Updated: Oct 24, 2020
We know, you’ve heard that statement before from all of the other parents you’ve spoken to – whether you asked for their input or opinion or not!
We’re going to put it out there anywhere though, because then it’s your choice entirely to see if you want to act on that advice or not.
The number one piece of advice we could give to any new parent is this:
Let people help.
We know, there’ll be times when it feels like you have nobody who is willing/ wanting / able to help, but there are always people there. Family, friends, healthcare professionals, childcare providers, kind strangers you meet at those parent and baby groups you said you’d never go to…
Having a baby is not the time to be shy or proud about accepting help. This isn’t a pride thing, where people offer to do something to help you or your child and you politely respond to tell them you’re fine, because even though you’re struggling, you’re nothing if not well-mannered...
Say yes. If you have a toddler, they’re probably saying ‘No’ enough for the both of you at the moment, so don’t add to the pile. Say yes, and enjoy it.
We’re talking about all the different ways in which help might be offered, provided and gratefully received, here…
If someone wants to cuddle your baby so that you can go to the toilet – let them help.
If someone wants to put the kettle on in your house so that you can just sit down – let them help.
If someone offers to babysit your child whilst you go out on a date/ catch up on sleep / get through the housework – let them help. Oh, and don’t use that time to get through the housework, by the way – that’s a terrible example. Use the time for you to do something that directly benefits you – and if that means you’re not awake to witness it, enjoy it!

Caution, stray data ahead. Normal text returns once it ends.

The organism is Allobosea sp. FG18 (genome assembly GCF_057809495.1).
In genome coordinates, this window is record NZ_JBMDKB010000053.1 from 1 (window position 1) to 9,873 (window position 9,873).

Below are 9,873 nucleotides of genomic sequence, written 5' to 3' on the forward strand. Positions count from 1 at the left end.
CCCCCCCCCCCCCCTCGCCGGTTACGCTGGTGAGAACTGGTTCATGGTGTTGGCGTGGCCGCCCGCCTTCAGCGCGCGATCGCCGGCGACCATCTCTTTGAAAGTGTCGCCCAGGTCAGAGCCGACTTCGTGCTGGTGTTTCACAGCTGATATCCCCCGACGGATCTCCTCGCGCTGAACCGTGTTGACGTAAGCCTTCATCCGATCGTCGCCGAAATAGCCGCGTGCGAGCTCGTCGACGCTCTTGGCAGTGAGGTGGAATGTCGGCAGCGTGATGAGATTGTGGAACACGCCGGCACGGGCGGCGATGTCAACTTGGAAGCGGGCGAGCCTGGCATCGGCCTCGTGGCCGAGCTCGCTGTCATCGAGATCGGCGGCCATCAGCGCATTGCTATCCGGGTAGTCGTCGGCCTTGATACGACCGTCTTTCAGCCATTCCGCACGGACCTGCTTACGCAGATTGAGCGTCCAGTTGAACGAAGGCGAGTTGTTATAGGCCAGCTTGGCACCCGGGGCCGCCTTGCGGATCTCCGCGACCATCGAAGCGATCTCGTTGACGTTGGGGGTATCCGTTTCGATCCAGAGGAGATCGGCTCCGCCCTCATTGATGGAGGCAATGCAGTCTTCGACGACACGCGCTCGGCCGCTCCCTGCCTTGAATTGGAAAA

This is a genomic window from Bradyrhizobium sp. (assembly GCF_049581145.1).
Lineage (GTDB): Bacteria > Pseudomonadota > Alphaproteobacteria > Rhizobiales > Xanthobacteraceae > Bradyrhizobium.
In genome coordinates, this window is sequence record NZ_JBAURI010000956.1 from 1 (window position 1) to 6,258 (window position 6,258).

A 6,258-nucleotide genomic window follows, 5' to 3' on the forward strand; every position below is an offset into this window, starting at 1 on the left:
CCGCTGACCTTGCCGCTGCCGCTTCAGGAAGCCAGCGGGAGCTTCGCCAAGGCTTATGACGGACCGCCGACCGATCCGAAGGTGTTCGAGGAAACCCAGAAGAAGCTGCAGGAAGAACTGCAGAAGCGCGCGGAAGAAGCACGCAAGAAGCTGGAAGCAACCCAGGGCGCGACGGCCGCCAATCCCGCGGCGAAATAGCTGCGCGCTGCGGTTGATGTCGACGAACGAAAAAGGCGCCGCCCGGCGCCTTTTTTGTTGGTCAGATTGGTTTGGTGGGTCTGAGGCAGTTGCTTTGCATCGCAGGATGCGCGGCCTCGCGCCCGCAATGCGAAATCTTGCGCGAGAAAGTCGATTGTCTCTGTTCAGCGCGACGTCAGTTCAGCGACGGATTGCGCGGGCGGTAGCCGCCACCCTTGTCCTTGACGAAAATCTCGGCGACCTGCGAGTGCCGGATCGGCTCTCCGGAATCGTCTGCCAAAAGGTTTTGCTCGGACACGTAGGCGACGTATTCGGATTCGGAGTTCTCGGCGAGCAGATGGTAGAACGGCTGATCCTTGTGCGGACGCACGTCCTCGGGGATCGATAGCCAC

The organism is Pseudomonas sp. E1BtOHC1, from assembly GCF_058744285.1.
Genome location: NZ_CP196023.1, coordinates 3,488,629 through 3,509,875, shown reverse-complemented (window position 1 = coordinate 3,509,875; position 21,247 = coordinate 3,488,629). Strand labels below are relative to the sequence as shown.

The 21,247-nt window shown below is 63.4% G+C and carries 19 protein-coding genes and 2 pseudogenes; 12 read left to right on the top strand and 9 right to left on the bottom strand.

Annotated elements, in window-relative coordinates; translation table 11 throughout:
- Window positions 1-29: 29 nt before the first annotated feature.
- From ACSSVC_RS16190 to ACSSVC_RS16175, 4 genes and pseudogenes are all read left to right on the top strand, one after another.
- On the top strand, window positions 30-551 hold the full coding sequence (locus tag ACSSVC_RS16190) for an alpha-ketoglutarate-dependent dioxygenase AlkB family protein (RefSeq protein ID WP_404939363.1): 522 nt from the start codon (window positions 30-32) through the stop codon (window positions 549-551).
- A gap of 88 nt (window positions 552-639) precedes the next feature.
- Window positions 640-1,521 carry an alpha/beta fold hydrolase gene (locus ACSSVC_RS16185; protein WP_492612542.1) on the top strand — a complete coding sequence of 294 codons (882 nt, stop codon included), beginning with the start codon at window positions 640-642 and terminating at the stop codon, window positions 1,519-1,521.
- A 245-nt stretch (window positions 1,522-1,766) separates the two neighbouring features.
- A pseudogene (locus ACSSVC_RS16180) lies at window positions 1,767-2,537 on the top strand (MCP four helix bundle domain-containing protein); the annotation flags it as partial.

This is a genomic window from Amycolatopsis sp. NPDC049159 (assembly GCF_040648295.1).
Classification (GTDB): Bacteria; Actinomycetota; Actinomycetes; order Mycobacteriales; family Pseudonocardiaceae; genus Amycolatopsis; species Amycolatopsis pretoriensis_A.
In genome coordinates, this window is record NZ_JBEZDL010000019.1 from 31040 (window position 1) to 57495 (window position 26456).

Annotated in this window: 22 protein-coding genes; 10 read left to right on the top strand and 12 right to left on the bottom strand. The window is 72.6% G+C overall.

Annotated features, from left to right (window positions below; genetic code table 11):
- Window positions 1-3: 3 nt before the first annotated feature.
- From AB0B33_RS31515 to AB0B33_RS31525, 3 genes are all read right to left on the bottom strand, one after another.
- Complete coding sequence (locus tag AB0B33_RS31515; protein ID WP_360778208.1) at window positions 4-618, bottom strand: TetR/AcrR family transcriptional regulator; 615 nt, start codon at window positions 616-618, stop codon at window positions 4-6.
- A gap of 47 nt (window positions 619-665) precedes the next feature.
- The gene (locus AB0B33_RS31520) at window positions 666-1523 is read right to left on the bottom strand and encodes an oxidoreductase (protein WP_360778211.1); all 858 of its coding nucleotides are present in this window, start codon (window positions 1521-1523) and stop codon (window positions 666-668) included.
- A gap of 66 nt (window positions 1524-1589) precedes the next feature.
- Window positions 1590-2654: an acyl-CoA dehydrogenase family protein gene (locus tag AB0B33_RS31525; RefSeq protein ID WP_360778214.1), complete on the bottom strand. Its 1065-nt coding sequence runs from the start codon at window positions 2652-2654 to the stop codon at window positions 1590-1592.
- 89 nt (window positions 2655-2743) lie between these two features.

You’re more likely to get offers of help when you have a new baby than when your child gets older, because that new baby addition is a massive change for you, and EVERYBODY understands that. Plus, although it’ll seem a stressful/ anxious / potentially depressing time for you in trying to come to terms with life surrounding your new addition, people who haven’t created said child do not suffer those same attachment stresses or challenges! They just see a spot of babysitting as something easy to do, because they simply need to be on hand for cuddles, bottles and burps. Even the prospect of changing a stinky nappy or two is probably a lot less daunting than the day you ask them to entertain your manic 3 year-old for a few hours… Yeah, not many people are going to offer help, then!
If people offer any kind of help – even if it’s nothing to do with the baby and instead it’s the fact that they want to bring round a few casseroles or fix your broken door bell, let them do it. There’s no shame in saying yes. And, if you feel that you may have people in your circle who would never help you at all, then you probably won’t see them for a while, anyway! Babies have a funny way of altering your friendships.
And remember, although some people may feel like they are alone and don’t have friends or family to speak to for help, there are always professionals who most certainly can help you. And we’re not necessarily talking health visitors and midwives, here (although please do speak to them if you need anything or you’re not feeling good about things). Go to classes, get out and about, and say yes to the kindness of strangers. You’ll be pleasantly surprised.
Scared of handing over your bundle of joy for anything more than a cuddle because you’re worried about routines and people ‘not doing it right’? It’s a good job you can download our Onoco app for sharing access and keeping peace of mind then, isn’t it?